By now I’m sure you’ll be wondering about the rooms: at Hyena Pan Lodge accommodation is in permanent tents – with canvas walls and roofs but hardwood floors; I shared a double room with two comfortable beds and a separate bathroom with washbasin, toilet and shower.
The entire camp runs on solar power which means that electricity is available 24 hours a day. It’s a huge perk to be able to charge equipment whenever the need arises – this is one aspect of the modern world that is very welcome in the bush. A cellphone signal and wi-fi, on the other hand, are blissfully absent.
This is an ideal place to come for a little ‘digital detox’. Yes, it’s a horrible term but the point stands…
Here’s a video of the lodge and our accommodation:
As you can see a couple of elephants came really close to the tents which was a special treat.
All meals at Hyena Pan Lodge are home-cooked and hearty – you won’t go hungry. Once again I marvelled at the logistical skills required to keep such a remote lodge stocked; it’s a world away from running a hotel in a large city with regular deliveries of produce and the ability to pop to a store round the corner if you run out of something.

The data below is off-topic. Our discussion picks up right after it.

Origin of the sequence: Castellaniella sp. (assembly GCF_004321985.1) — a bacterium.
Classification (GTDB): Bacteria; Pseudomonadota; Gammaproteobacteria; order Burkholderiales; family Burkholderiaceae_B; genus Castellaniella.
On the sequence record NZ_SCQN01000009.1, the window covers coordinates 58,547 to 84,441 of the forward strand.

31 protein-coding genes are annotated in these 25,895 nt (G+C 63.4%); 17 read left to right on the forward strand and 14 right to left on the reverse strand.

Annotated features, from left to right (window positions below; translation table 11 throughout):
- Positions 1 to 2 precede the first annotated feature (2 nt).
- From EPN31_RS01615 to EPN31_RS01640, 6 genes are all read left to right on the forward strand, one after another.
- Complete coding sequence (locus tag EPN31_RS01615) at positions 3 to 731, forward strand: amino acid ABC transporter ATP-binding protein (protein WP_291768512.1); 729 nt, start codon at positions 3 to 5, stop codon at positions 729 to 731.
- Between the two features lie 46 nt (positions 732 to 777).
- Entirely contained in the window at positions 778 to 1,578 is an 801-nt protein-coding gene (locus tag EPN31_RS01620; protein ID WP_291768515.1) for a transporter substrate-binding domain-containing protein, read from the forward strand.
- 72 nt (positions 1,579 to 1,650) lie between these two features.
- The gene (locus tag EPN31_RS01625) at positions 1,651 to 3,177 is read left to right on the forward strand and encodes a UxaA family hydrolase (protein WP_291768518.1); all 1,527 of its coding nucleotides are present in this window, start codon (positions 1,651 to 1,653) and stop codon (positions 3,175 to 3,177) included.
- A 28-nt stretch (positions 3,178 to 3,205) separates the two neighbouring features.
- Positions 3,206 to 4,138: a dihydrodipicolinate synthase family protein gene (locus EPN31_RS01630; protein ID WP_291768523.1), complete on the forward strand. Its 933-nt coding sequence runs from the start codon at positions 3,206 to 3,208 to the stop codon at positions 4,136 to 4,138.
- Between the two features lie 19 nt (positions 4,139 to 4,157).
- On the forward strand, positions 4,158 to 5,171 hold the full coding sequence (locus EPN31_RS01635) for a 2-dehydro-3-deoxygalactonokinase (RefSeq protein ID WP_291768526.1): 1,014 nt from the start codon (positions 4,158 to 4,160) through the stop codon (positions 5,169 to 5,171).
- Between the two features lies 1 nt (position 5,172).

Our entire group was ready to call it a night after dessert due to the classic safari combination of a long day under the African sun, excellent food and generous amounts of wine.
I slept like a log and woke just before dawn when Tony came and gave us the ‘knock’ (i.e. told us it was time to get moving).
We had a whole day of game drives in and around Moremi Game Reserve ahead of us, and early morning is one of the best times to see lion and other hunters. Rather adorably, lions don’t like getting their paws wet so they often use paths and roads before the sun has burned off the morning dew…
Our group met for ‘first breakfast’ on the terrace and after coffee and toast we were ready for the off. The first hour or so of daylight can be a little chilly and I was glad I wore my fleece jacket, although by 0715 or so it seemed amazing that I had used it at all.
Having said that, the heat is not oppressive at this time of the year and driving in an open vehicle provides all-round ventilation.